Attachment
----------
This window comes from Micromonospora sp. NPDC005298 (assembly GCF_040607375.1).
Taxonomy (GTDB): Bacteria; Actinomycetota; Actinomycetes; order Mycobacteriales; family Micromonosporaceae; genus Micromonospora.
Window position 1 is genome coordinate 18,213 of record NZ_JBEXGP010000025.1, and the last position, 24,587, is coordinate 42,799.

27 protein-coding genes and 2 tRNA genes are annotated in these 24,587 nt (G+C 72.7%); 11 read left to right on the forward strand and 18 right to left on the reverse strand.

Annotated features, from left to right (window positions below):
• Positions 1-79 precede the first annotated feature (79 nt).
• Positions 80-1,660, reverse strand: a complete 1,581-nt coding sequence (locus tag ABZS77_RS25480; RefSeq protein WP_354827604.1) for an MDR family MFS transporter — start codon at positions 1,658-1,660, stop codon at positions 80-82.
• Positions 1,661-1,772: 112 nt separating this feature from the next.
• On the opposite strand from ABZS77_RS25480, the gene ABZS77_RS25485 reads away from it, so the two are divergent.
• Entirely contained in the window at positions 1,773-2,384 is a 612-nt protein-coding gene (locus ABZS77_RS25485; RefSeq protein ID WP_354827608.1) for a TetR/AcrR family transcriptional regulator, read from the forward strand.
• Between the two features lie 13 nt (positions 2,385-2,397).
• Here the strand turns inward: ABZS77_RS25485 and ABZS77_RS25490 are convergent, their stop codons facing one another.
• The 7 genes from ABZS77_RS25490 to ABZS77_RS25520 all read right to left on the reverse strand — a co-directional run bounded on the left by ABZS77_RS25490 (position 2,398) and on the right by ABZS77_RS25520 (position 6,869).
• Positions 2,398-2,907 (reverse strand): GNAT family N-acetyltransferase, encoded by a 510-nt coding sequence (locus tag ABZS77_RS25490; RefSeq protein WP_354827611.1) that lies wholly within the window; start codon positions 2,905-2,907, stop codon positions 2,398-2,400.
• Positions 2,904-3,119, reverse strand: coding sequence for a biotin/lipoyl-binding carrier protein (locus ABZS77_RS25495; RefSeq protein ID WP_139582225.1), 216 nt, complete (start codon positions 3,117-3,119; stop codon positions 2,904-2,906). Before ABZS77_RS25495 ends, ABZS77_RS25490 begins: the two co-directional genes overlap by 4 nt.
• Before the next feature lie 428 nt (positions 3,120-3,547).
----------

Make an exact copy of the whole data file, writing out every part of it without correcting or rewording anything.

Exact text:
This window comes from Micromonospora sp. NPDC005298 (assembly GCF_040607375.1).
Taxonomy (GTDB): Bacteria; Actinomycetota; Actinomycetes; order Mycobacteriales; family Micromonosporaceae; genus Micromonospora.
Window position 1 is genome coordinate 18,213 of record NZ_JBEXGP010000025.1, and the last position, 24,587, is coordinate 42,799.

27 protein-coding genes and 2 tRNA genes are annotated in these 24,587 nt (G+C 72.7%); 11 read left to right on the forward strand and 18 right to left on the reverse strand.

Annotated features, from left to right (window positions below):
• Positions 1-79 precede the first annotated feature (79 nt).
• Positions 80-1,660, reverse strand: a complete 1,581-nt coding sequence (locus tag ABZS77_RS25480; RefSeq protein WP_354827604.1) for an MDR family MFS transporter — start codon at positions 1,658-1,660, stop codon at positions 80-82.
• Positions 1,661-1,772: 112 nt separating this feature from the next.
• On the opposite strand from ABZS77_RS25480, the gene ABZS77_RS25485 reads away from it, so the two are divergent.
• Entirely contained in the window at positions 1,773-2,384 is a 612-nt protein-coding gene (locus ABZS77_RS25485; RefSeq protein ID WP_354827608.1) for a TetR/AcrR family transcriptional regulator, read from the forward strand.
• Between the two features lie 13 nt (positions 2,385-2,397).
• Here the strand turns inward: ABZS77_RS25485 and ABZS77_RS25490 are convergent, their stop codons facing one another.
• The 7 genes from ABZS77_RS25490 to ABZS77_RS25520 all read right to left on the reverse strand — a co-directional run bounded on the left by ABZS77_RS25490 (position 2,398) and on the right by ABZS77_RS25520 (position 6,869).
• Positions 2,398-2,907 (reverse strand): GNAT family N-acetyltransferase, encoded by a 510-nt coding sequence (locus tag ABZS77_RS25490; RefSeq protein WP_354827611.1) that lies wholly within the window; start codon positions 2,905-2,907, stop codon positions 2,398-2,400.
• Positions 2,904-3,119, reverse strand: coding sequence for a biotin/lipoyl-binding carrier protein (locus ABZS77_RS25495; RefSeq protein ID WP_139582225.1), 216 nt, complete (start codon positions 3,117-3,119; stop codon positions 2,904-2,906). Before ABZS77_RS25495 ends, ABZS77_RS25490 begins: the two co-directional genes overlap by 4 nt.
• Before the next feature lie 428 nt (positions 3,120-3,547).